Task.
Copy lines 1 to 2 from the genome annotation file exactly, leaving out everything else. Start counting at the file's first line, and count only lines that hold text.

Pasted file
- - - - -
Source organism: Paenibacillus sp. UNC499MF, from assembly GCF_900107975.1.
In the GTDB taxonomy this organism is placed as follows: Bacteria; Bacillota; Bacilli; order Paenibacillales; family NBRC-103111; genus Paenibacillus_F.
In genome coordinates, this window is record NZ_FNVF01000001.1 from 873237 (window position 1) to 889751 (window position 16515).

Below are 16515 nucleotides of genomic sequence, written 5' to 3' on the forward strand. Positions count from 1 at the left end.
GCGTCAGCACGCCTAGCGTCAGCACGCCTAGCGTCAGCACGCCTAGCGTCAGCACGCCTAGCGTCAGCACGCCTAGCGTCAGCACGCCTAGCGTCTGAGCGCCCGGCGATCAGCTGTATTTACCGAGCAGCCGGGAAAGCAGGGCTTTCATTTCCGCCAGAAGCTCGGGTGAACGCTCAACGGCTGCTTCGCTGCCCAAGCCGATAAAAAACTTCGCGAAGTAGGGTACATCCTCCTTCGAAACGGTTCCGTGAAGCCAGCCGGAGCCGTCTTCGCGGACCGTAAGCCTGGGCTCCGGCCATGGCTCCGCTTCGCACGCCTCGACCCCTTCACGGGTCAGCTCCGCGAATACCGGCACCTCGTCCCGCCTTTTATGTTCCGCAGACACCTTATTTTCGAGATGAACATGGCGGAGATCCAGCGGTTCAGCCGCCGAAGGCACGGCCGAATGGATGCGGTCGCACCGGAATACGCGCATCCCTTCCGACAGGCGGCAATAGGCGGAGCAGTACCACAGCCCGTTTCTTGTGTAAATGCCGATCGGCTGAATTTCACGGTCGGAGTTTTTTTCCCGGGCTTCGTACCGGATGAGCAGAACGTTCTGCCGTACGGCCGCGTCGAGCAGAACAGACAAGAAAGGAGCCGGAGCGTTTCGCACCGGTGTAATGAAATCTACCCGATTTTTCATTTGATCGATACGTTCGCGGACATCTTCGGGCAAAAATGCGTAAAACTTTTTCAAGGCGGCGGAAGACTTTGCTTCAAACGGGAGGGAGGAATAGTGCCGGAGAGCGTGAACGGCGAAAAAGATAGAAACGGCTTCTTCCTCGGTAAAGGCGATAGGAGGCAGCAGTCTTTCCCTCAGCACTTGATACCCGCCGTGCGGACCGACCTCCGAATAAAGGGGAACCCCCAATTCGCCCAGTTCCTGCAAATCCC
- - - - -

Source organism: Paenibacillus sp. UNC499MF, from assembly GCF_900107975.1.
In the GTDB taxonomy this organism is placed as follows: Bacteria; Bacillota; Bacilli; order Paenibacillales; family NBRC-103111; genus Paenibacillus_F.